Exterior of Westminster City Archives

Opening up access
Three years ago I noticed an open application call for the The People's Record Project, a national scheme funded by Arts Council England but initiated by the now abolished Museums, Libraries and Archives Council.  It was created to showcase and sustain community projects of museums, libraries and archives as part of a comprehensive record of the 2012 Games. The fact that I am Greek was, in my mind, more than sufficient for me to develop a project with a theme such as the Olympic Games based on my country’s cultural heritage and this is how The People’s Record Project - Westminster was born. So, with the enthusiasm of a five-year-old I applied for funding, successfully received a small grant and started a survey asking residents about their opinions of the 2012 Games and their memories of the Olympics in 1948. There were mixed feelings about London hosting the 2012 Games but residents’ memories of the previous Olympics were positive and gave a unique insight into Westminster’s community at the time. These memories and much more are hosted on the People’s Record project website.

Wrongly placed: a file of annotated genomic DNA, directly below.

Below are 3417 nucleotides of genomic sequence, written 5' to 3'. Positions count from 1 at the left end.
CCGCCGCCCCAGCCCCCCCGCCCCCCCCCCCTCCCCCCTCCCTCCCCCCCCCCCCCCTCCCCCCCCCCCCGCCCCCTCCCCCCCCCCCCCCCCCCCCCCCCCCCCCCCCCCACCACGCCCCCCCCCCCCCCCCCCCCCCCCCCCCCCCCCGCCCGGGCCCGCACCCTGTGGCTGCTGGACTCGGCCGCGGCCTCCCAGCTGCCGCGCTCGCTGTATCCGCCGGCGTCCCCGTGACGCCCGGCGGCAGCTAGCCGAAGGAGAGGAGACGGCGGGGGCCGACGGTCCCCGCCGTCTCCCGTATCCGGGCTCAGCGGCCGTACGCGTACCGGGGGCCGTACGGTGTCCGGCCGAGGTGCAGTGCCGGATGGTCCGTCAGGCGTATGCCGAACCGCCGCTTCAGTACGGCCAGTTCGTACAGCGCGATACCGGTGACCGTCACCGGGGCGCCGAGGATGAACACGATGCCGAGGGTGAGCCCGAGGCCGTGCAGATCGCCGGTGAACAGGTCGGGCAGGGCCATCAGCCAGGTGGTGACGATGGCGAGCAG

Alongside developing the project I was searching the archives for Olympic material and, to my excitement, I discovered hidden gems (the official report of the British Olympic Association and the programmes for the Opening and closing ceremonies of the 1948 Games) that could be used as hands-on objects for community activities [see picture].  Clouds briefly overcast my sunny mood as I realised I would need additional resources to deliver the project, but the clouds vanished as I was successful in getting grants totaling £4,000 from MLA, NADFAS  Westminster and the A G Leventis Foundation.